Downtown Phoenix rally urges lawmakers to keep state parks open

[Source:, Tara Twietmeyer, 2-2-2010] — The lawn at the State Capitol was packed with demonstrators Monday holding signs that read, “Closed parks? Shame on you!”  In the midst of major budget cuts nearly 200 people gathered to try and persuade the states lawmakers to find money to keep state parks open.  “We understand the Legislature has a tough budget to deal with, but there’s no reason for them to do what they did to parks,” Sandy Bahr, Sierra Club Arizona Chapter said.

Last month, after new budget cuts from the Legislature, the Arizona State Board voted to close 13 state parks by the end of June.  Eight others are either already closed, were transferred to outside control or are being kept open through an outside funding source.

Monday, demonstrators said closing even more parks would bring more money problems to rural areas which rely on tourism. They are proposing a bill that would charge Arizonans an annual fee when they register their vehicle, which would allow them into parks for free [Note: To read the full article, click here.] Photos (c) Tye R. Farrell

Sierra Club: Tell lawmakers to save Arizona State Parks

[Source: Tucson Weekly, Jim Nintzel, 1-29-2010] — The latest bulletin from Sierra Club lobbyist Sandy Bahr:  Hi everyone!  Don’t forget Environmental Day — Rally for Parks at the Capitol on Monday from 10:30 a.m. to 1:00 p.m.  We will have a brief program on the House Lawn.  Speakers will focus on parks and environmental programs and let us know how we can help turn the tide.

Please contact your legislators and tell them you support State Parks!  Ask them to:

  • Discontinue the transfer of monies from the Heritage Fund to the State Forester.
  • Eliminate all of the Fund Reductions and Transfers and Excess Balance Transfers from December 2009 — totaling about $8.6 million.
  • Allow Parks to keep all enhancement dollars (park fees) for operations, including those being collected currently.
  • Reject proposals for Fiscal Year 2011 that would divert all of the Heritage Fund dollars to the General Fund or any proposals to permanently divert all of the lottery revenues to the General Fund. This affects Game and Fish habitat and endangered species programs too.
  • Support a program that would allow Arizona residents with an Arizona license plate to visit all Arizona parks without paying an entrance fee. This can be accommodated by implementation of a $9 fee on Arizona vehicle licenses that will generate about $39 million, which will allow parks to maintain and operate the system.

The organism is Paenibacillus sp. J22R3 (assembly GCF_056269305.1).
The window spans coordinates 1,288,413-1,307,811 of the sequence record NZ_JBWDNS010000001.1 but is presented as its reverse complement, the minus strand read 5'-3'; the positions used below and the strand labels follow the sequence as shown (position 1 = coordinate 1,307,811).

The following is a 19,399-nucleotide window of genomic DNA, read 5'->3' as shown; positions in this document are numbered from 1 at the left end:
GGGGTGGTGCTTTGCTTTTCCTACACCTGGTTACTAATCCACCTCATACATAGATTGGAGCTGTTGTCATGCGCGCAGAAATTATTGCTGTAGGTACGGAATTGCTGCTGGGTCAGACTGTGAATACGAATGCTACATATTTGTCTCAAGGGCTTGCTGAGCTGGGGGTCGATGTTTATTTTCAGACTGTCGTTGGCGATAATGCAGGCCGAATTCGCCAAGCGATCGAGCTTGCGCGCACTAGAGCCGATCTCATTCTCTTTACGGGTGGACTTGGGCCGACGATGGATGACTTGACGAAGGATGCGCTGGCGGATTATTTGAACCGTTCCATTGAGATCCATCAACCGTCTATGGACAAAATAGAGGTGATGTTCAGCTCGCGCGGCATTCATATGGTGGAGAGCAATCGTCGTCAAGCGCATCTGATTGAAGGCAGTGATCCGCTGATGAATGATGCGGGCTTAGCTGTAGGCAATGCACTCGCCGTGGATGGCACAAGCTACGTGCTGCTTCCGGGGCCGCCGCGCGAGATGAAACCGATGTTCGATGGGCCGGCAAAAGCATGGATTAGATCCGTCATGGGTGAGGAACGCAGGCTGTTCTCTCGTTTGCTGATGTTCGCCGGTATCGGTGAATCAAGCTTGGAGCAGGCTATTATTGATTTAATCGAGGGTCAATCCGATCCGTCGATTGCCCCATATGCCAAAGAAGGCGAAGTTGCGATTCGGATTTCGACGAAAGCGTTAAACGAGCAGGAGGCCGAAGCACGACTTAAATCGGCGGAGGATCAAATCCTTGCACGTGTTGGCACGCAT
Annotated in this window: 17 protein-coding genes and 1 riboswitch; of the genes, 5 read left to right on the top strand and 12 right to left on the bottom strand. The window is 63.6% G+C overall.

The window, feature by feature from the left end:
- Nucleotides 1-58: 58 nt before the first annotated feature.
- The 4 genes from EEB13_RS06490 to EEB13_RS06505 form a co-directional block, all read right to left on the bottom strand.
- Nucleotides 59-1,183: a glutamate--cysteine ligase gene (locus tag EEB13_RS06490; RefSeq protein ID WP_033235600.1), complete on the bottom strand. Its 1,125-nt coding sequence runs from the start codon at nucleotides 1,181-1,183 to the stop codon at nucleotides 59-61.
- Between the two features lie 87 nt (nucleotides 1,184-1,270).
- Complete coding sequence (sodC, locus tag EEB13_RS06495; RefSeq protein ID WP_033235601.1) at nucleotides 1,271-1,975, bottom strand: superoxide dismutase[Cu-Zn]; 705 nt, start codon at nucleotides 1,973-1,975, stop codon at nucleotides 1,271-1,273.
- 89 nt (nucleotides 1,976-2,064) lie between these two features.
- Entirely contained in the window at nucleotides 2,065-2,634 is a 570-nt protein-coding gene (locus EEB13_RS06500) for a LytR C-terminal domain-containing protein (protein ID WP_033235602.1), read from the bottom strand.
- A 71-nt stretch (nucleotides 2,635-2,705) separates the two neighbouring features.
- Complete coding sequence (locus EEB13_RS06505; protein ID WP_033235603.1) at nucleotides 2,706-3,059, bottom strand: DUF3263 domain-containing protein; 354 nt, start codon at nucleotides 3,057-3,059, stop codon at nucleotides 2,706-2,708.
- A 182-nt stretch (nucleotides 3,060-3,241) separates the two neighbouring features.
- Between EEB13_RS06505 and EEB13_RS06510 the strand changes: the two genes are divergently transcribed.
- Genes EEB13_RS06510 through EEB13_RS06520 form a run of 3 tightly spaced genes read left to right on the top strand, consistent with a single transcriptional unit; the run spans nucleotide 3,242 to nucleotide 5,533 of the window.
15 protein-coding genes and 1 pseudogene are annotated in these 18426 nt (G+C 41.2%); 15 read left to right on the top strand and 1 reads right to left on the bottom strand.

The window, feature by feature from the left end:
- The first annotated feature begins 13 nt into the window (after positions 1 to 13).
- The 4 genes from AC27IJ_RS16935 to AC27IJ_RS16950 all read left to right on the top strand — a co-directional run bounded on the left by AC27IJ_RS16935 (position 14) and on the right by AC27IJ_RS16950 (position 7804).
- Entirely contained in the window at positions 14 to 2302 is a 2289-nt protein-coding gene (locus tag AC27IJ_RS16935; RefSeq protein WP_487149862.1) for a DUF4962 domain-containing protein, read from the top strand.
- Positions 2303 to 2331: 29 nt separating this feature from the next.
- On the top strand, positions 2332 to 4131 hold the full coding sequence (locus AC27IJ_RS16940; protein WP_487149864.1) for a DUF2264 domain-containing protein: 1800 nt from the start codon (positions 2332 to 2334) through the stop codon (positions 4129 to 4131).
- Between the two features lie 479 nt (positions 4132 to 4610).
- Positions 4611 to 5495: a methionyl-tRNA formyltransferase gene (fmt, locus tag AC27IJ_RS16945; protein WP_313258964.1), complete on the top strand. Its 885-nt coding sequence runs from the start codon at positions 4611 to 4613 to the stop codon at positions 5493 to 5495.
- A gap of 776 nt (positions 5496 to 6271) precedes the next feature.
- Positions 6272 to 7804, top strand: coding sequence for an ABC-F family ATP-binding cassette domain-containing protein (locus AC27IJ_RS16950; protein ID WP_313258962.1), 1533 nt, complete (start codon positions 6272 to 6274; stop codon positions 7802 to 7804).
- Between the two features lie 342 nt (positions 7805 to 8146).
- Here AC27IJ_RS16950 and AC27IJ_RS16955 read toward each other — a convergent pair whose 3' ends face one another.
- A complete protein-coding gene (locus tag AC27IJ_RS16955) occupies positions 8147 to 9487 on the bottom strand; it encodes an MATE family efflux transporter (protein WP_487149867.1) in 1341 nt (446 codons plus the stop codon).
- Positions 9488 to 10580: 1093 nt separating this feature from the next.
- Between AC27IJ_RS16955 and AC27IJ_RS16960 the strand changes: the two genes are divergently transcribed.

• Stop all Fund Reductions and Transfers and Excess Balance Transfers — keep fee funds for their intended purposes.
  • Expand partnerships with local governments and volunteer entities to keep parks operating and maintained.
  • Recognize parks and open space as integral to our quality of life, our economy, and to the future of our state and generations yet to come.

To email your legislators or find their direct phone numbers, click on Legislators or paste into your browser.  If you’re outside the Phoenix area, you can call your legislators’ offices toll free at 1-800-352-8404.  In the Phoenix area call (602) 926-3559 (Senate) or (602) 926-4221 (House) and ask them to connect you with your legislators.

Citizens speak out on behalf of Arizona State Parks, Jan. 15, at packed Phoenix Zoo meeting

Clip #1: Ken Travous, former Director, Arizona State Parks; Cindy Sherman, Volunteer at Riordan Mansion State Historic Park; and Susan Culp.

Clip #2: Cristie Statler, Arizona State Parks Foundation Director; Claudine Mahoney, Benefactors of Red Rock State Park; and Sandy Bahr, Sierra Club’s Grand Canyon Chapter Executive Director.

Clip #3: Bill Roe, former Arizona State Parks Board Member; Charles Adams, University of Arizona; and Charles Eatherly, former Arizona State Parks Deputy Director.

Clip #4: Joni Bosh, former Arizona State Parks Board Member; Cindy Krupika, Friends of Oracle State Park President; Bob Burnside, Camp Verde Mayor; and Chris Strohm, Volunteer Sonoita Creek State Natural Area.

Arizona State Parks Board considers cuts

Reese Woodling, parks board chairman, reacts to news Thursday that some parks would need to close. (Howard Fischer, Capitol Media Services)

[Source: Ed Tribble, Channel 12 News] — The latest round of budget cuts earlier this month could close down most state parks. Arizona State Parks Board members met Thursday to look at their options.  State parks are supposed to be tranquil places, somewhere to get away from life’s troubles. But due to budget cuts, the parks themselves are in trouble. “Without these state parks, people will be at a loss on where to go,” says Parks Board Chairman Reese Woodling.

At Thursday’s meeting, board members are making priorities: keep open parks that make money, and ones that don’t cost too much to run.  In mid December, lawmakers raided about $9 million from the park’s coffers. “It’s a horrible situation and sends a terrible message to our kids and future generations that we’re not willing to step up during these tough times,” says Sandy Bahr with the Sierra Club.

No word yet on which parks will close.  But some communities like Lake Havasu City let board members know they would be willing to lease parks so they could stay open. “We believe we could fold those into our existing park system, it’s close to another park, something we believe we could do very easily,” Lake Havasu City Mayor Mark Nexsen says.

In the long term, the parks department would like to add a fee to vehicle registration. Cars with Arizona license plates could get into parks for free.  Out of state visitors would have to pay.   [Note: Read the full article at Arizona State Parks Board considers cuts.]